In the world of photographic inkjet printers there is the current heavyweight class leader recognized as the gold standard: Epson
Now whether you feel that may be perception and not fact, is worthy of discussion. A short one.
You can argue attributes, issues, etc. but there you are. Epson is the preferred product for many pros.
In the world of the photo business, those folks that make stuff for you, the word is that HP is coming on strong and may jump ahead of the pack in about a year. They have the R&D (research and development) deep pockets, a broad customer base already in place with other products, and a HUGE advertising budget. $300 million enough?
Today they announced a new ad campaign from the brilliant minds at Goodby, Silverstein and Partners ( the folks that brought you “Got Milk” ) with a strong personalized concept.
Match up the cool kids celebrities, with the HP product that allows you to partner up creatively with them and their product. Are you with me?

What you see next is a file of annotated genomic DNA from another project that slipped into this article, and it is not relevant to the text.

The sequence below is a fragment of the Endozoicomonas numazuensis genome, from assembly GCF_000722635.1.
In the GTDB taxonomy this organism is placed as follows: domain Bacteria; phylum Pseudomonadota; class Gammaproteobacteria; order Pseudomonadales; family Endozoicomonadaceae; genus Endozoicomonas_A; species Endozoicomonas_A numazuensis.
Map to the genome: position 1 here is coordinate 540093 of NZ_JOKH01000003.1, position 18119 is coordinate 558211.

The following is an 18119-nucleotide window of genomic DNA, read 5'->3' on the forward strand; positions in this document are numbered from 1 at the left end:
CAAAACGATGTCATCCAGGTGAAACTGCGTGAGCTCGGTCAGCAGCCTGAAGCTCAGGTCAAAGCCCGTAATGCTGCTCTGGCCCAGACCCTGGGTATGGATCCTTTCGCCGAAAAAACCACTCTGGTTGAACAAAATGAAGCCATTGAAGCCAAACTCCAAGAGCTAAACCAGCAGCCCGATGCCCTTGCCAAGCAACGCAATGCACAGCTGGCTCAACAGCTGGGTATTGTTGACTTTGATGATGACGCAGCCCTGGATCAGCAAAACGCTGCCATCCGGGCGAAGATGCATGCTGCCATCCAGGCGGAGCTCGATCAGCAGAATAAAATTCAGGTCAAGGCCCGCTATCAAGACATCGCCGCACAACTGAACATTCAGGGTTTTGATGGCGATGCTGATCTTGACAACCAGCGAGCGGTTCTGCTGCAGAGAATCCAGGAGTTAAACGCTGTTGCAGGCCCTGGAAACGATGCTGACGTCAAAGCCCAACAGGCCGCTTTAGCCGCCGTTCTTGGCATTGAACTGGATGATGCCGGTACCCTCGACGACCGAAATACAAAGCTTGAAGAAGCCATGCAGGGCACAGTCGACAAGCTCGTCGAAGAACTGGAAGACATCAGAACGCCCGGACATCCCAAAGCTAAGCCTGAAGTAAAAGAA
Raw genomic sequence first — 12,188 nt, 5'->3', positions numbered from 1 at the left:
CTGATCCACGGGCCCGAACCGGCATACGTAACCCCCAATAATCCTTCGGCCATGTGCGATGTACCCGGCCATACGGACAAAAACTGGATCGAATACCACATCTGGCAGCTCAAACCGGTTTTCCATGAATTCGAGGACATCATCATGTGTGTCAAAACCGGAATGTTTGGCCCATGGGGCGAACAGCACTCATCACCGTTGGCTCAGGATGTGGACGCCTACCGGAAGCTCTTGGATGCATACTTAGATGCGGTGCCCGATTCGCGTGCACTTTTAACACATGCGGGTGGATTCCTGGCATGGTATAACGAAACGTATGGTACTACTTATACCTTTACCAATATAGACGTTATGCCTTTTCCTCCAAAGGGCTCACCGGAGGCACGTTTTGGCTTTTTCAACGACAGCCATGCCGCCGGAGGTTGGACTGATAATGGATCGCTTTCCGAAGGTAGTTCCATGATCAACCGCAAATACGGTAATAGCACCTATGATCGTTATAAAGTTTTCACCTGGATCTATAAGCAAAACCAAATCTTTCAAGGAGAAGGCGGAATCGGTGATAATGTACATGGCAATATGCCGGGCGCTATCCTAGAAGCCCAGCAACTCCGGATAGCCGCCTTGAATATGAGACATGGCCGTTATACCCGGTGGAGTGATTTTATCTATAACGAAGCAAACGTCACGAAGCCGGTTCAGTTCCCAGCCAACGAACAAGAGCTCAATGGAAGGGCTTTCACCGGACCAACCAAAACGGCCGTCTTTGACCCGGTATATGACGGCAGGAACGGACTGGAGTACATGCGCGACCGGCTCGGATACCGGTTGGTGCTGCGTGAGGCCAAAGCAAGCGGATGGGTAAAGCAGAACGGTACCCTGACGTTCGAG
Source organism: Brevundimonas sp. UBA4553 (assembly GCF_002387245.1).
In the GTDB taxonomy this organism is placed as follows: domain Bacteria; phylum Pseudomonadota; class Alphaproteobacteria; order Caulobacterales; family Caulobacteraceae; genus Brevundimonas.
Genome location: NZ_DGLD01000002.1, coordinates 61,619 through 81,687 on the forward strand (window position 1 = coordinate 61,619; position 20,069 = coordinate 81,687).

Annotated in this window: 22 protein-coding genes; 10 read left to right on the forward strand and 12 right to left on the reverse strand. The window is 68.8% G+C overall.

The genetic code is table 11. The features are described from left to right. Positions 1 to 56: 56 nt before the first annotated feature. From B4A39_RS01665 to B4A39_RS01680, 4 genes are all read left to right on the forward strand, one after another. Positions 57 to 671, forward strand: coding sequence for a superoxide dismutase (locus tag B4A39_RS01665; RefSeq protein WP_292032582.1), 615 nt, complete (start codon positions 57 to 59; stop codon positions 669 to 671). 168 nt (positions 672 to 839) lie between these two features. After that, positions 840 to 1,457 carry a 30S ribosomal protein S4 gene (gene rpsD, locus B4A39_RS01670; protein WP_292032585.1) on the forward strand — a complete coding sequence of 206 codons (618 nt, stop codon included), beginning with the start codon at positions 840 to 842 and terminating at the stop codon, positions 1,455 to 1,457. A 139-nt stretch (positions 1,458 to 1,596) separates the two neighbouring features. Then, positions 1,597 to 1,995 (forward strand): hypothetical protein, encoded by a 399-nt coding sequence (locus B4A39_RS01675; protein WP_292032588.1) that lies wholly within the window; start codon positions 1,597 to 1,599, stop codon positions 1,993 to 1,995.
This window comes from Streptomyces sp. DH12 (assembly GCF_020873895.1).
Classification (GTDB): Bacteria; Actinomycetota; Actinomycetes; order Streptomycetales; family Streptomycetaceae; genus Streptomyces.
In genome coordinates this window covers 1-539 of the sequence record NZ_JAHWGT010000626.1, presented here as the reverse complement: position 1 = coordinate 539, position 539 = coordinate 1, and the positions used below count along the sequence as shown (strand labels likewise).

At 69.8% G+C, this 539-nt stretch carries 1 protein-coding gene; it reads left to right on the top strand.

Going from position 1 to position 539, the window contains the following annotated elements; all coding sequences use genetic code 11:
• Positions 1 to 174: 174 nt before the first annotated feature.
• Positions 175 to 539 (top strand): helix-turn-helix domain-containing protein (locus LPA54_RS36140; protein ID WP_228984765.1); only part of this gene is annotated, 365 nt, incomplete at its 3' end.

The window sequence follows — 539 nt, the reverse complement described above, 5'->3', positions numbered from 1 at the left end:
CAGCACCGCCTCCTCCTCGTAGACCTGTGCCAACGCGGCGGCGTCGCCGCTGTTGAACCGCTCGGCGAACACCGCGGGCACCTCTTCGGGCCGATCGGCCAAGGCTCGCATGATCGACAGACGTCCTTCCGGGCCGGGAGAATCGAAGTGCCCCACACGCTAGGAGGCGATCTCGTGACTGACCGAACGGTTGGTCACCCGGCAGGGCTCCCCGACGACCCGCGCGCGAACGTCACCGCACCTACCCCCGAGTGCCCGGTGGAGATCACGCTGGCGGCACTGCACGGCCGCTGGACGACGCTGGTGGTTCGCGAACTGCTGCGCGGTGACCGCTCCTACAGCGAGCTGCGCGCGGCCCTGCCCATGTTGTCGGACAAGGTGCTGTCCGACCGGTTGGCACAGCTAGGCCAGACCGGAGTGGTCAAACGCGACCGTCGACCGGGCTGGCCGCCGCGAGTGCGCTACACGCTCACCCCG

So with Gwen Stefani, you can order a custom photobook of her tour with pages that can have you and your friends in the shots. This shows off the internet ordering of product that may inspire you to create your own and use that service.
You can also print specific CD covers (the interface is VERY iTunes on an iPhone) and paper dolls. Coming up are full size skateboard graphics, by the hottest designers in the industry, you can print on your, what else, HP printer.
It’s an interesting move in this race. Yes, previous campaigns used the Kinks “Picture Book” as a theme and the amazing work of director Francois Vogel as a means to show everyone how easy it was to make a print.
But now it seems you now have to know the hot folks are in the creative bed with you. Not your buddy at the party taking snaps. Sure, it is a cool way to introduce some services, and get you some free paper dolls. Right.
Honestly,it would be great to see how this mega giant is going to make the photographs we print look as good as they can. Or better. Maybe more announcements coming soon before PhotoPlus.
Is this a $300 million dollar walk away from the pros? Or just the first salvo in a new dynasty of products?
OK, I guess the general consumer buys a LOT more printers and inks, than the enthusiast, artists or pro photographers. Or do they?
Epson? Any response?